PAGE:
Last SundayBoris Johnson insisted on multiple occasions that the majority of primary schools in England would fully open the following day, on Monday 4 January. He repeatedly assured that they would be safe for students and staff.

These assertions from the Prime Minister came despite a planned week-long delay in exam-sitting pupils (those in Years 11 and 13) returning to secondary schools, along with a fortnight-long delayed return for non-exam-sitting pupils.

By the next evening, however, the same Boris Johnson was holding an emergency news conference to announce that all schools in England would be closed until mid-February at the earliest. Furthermore, this latest measure would be part of a full national lockdown, in which all but essential services and businesses would have to close.

Tory lies

Johnson stated that such a sharp U-turn was a consequence of dramatic changes in the objective situation – specifically, an alarming rise in the number of COVID cases, along with a new consensus amongst scientific experts.

Furthermore, the PM claimed that these changes were a consequence of a new strain of the virus emerging and spreading, which apparently could not be foreseen.

Like most of the words emanating from Johnson’s mouth, however, this is all lies, fabrications, and distortions. Yes, the scientific evidence demanded a need for a strict lockdown. But such advice had come from SAGE [the government’s own Scientific Advisory Group for Emergencies] back on 22 December. So why the last minute change of heart on Boris’ part?

Scientific evidence

In truth, the Tory government was forced to change course due to a backlash from the organised labour movement – a movement that, unlike Johnson and his ministers, has always been guided by scientific advice and the interests of workers, students, and the wider public.

On Saturday 2 January, the leadership of the National Education Union (NEU) took the decision to advise members who work in primary schools to issue a Section 44 notice to headteachers, and offer online teaching instead.

Section 44 is a notice that all workers have the legal right to issue to an employer, if they have evidence to suggest that their workplace is unsafe.

In this case, the necessary evidence was provided by SAGE and the London School of Hygiene and Tropical Medicine. According to analysis presented by SAGE, the new strain of the virus was up to 70% more infectious; and schools are an important vector of transmission for this more contagious variant.

The scientific advisory group therefore recommended that schools should remain closed until mid-January at the earliest, so that the R-rate could drop below 1.0 – the level at which case numbers would start to fall.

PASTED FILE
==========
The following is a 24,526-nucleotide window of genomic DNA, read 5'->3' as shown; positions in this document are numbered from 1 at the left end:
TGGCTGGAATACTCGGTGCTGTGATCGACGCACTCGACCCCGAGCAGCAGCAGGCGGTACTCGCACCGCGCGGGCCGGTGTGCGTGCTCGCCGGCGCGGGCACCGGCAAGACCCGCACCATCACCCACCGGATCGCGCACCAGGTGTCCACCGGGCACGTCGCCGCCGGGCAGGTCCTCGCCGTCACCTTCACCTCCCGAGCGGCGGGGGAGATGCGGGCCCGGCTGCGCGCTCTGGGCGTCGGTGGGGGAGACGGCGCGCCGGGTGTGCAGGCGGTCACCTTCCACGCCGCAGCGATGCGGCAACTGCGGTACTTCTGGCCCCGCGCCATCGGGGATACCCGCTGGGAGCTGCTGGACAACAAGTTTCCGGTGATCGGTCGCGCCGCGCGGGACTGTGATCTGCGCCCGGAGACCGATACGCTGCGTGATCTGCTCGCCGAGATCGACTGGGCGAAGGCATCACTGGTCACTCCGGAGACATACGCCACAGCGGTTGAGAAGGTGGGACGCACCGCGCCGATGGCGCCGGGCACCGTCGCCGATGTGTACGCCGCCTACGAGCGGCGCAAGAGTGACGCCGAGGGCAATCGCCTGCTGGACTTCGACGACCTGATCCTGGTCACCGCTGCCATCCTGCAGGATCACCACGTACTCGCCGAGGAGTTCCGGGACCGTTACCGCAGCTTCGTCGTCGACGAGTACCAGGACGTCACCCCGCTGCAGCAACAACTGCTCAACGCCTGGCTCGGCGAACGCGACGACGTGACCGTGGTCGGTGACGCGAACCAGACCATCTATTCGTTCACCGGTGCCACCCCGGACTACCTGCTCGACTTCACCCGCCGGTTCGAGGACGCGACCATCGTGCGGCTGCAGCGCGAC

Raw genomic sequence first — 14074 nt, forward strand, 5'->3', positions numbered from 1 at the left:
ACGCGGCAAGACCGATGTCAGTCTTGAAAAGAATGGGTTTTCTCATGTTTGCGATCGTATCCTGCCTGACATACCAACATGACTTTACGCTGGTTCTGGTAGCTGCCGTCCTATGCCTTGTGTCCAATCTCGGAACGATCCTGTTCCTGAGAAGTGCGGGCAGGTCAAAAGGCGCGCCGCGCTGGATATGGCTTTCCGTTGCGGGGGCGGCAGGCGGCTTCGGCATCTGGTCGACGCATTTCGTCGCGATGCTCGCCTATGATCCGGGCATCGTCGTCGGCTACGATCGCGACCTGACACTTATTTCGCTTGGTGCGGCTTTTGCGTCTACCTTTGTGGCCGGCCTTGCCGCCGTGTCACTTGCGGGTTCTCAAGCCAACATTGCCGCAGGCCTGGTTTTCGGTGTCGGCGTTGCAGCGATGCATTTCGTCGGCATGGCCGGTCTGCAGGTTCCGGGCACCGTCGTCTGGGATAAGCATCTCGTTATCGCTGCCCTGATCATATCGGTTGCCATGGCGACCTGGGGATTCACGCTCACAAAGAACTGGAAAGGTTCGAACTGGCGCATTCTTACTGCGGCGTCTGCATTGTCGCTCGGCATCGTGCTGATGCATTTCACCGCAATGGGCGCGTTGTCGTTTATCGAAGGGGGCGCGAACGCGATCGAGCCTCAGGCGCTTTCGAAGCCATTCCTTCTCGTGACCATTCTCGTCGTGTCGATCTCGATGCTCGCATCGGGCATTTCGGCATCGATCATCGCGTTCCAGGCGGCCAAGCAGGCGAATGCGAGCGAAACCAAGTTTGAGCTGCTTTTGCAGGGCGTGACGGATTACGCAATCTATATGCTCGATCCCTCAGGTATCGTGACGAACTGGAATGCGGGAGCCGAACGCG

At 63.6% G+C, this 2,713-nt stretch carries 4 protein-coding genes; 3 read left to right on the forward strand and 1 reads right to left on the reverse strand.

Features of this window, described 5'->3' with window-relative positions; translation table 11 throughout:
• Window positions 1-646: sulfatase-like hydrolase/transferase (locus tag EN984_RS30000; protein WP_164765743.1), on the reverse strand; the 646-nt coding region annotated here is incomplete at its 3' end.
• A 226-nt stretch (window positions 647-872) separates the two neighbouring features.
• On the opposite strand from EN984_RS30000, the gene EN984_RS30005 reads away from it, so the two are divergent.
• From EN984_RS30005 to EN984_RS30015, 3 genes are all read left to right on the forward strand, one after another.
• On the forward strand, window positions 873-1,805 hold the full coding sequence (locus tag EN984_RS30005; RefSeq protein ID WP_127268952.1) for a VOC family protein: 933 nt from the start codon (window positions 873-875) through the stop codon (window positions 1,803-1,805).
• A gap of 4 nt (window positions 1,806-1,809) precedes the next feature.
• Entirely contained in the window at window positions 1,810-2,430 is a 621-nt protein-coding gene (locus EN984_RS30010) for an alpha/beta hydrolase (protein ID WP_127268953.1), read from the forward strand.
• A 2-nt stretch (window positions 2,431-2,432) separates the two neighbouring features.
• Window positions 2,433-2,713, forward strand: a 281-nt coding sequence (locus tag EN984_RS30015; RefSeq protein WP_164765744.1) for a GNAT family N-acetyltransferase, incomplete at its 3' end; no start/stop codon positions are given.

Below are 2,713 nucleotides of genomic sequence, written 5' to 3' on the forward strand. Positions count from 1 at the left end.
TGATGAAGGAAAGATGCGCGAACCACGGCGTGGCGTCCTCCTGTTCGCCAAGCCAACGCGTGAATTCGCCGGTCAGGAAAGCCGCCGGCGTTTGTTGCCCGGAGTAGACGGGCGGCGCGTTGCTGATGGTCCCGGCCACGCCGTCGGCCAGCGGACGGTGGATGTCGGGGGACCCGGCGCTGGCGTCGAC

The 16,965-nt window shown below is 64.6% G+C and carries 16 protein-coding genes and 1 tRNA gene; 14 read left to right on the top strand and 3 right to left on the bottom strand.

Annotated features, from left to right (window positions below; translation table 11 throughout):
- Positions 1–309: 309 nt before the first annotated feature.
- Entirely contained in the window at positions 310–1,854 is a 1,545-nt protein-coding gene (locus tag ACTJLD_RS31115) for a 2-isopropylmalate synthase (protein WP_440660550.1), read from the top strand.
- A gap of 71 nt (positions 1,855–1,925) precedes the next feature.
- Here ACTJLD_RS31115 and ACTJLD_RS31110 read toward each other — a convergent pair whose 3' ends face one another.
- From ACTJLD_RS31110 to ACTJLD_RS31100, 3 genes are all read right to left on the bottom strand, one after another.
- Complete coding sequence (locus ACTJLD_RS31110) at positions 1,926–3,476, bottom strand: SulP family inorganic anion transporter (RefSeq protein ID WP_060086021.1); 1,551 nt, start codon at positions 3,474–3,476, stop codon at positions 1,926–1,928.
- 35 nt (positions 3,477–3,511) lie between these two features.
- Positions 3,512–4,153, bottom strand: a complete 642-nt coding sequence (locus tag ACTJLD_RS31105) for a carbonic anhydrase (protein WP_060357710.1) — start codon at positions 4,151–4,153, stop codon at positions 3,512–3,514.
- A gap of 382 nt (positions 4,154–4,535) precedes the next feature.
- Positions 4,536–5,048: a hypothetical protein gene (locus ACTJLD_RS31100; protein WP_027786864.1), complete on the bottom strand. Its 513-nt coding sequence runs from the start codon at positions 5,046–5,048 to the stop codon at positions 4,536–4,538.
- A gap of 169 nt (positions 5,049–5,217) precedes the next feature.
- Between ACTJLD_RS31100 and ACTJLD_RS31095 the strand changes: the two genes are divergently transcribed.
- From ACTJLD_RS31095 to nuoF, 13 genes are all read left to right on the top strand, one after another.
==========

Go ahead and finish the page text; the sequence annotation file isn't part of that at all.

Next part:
A petition in support of this action was launched by the NEU and Unison that same evening – on 2 January. By the next morning, over 170,000 people had signed it; 24 hours later, 250,000 had.

Mass response

On Sunday – shortly after the Prime Minister had defended his position regarding the reopening of primary schools – a rally was held by the NEU leadership, in order to clarify the union’s stance and generate further support for this.

There was a limit of 40,000 places available in the online meeting – a limit that was quickly reached. In addition, many watched on other social media platforms.

Subsequently, figures show that 100,000 people listened to the entire meeting, with 400,000 attending in total. This event was therefore the largest online meeting in British history!

The NEU leaders presented their arguments clearly, supporting them with facts and figures from the scientific community. At the same time, the confused and contradictory arguments of the Tories were comprehensively demolished.

Those who attended evidently took these arguments back to their respective workplaces and colleagues. This was shown on Monday, when significant numbers of primary schools across the country were forced to remain closed due to Section 44 notices being issued. In Norfolk, East Sussex, and Durham – where the NEU is particularly strong – the vast majority of schools had to stay shut.

Furthermore, motions in support of teachers were moved by Labour activists in CLPs around the country. In Parliament, a significant number of MPs – primarily from the Labour Party – were also prepared to offer their support. Even some local councils, such as Brighton and Hove, came out and told primary school teachers and headteachers to defy the government.